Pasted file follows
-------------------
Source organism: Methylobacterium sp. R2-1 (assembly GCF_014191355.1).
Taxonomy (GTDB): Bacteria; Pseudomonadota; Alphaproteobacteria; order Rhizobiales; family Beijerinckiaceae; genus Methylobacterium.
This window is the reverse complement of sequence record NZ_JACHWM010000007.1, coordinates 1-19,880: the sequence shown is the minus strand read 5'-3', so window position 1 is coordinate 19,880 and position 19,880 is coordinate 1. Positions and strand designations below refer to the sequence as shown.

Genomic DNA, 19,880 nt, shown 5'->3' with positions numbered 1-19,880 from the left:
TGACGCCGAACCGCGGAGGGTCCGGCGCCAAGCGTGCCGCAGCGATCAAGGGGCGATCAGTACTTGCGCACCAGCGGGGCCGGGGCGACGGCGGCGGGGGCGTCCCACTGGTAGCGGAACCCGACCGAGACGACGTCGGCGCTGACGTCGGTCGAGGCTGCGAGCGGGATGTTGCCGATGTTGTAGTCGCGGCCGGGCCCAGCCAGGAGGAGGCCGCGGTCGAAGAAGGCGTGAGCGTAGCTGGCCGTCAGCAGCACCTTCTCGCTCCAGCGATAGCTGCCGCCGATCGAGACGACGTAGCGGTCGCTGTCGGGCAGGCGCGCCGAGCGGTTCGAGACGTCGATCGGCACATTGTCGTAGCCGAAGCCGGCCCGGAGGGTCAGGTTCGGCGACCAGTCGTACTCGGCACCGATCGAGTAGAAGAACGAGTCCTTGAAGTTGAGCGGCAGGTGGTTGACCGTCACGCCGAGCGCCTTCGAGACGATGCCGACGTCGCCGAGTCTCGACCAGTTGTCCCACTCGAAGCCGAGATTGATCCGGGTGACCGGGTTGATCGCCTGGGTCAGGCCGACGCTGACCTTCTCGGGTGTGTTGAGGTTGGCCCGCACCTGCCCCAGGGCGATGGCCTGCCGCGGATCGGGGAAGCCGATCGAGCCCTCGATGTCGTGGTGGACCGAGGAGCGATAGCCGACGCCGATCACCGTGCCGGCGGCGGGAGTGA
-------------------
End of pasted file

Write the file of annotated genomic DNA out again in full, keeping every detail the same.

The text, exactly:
Source organism: Methylobacterium sp. R2-1 (assembly GCF_014191355.1).
Taxonomy (GTDB): Bacteria; Pseudomonadota; Alphaproteobacteria; order Rhizobiales; family Beijerinckiaceae; genus Methylobacterium.
This window is the reverse complement of sequence record NZ_JACHWM010000007.1, coordinates 1-19,880: the sequence shown is the minus strand read 5'-3', so window position 1 is coordinate 19,880 and position 19,880 is coordinate 1. Positions and strand designations below refer to the sequence as shown.

Genomic DNA, 19,880 nt, shown 5'->3' with positions numbered 1-19,880 from the left:
TGACGCCGAACCGCGGAGGGTCCGGCGCCAAGCGTGCCGCAGCGATCAAGGGGCGATCAGTACTTGCGCACCAGCGGGGCCGGGGCGACGGCGGCGGGGGCGTCCCACTGGTAGCGGAACCCGACCGAGACGACGTCGGCGCTGACGTCGGTCGAGGCTGCGAGCGGGATGTTGCCGATGTTGTAGTCGCGGCCGGGCCCAGCCAGGAGGAGGCCGCGGTCGAAGAAGGCGTGAGCGTAGCTGGCCGTCAGCAGCACCTTCTCGCTCCAGCGATAGCTGCCGCCGATCGAGACGACGTAGCGGTCGCTGTCGGGCAGGCGCGCCGAGCGGTTCGAGACGTCGATCGGCACATTGTCGTAGCCGAAGCCGGCCCGGAGGGTCAGGTTCGGCGACCAGTCGTACTCGGCACCGATCGAGTAGAAGAACGAGTCCTTGAAGTTGAGCGGCAGGTGGTTGACCGTCACGCCGAGCGCCTTCGAGACGATGCCGACGTCGCCGAGTCTCGACCAGTTGTCCCACTCGAAGCCGAGATTGATCCGGGTGACCGGGTTGATCGCCTGGGTCAGGCCGACGCTGACCTTCTCGGGTGTGTTGAGGTTGGCCCGCACCTGCCCCAGGGCGATGGCCTGCCGCGGATCGGGGAAGCCGATCGAGCCCTCGATGTCGTGGTGGACCGAGGAGCGATAGCCGACGCCGATCACCGTGCCGGCGGCGGGAGTGA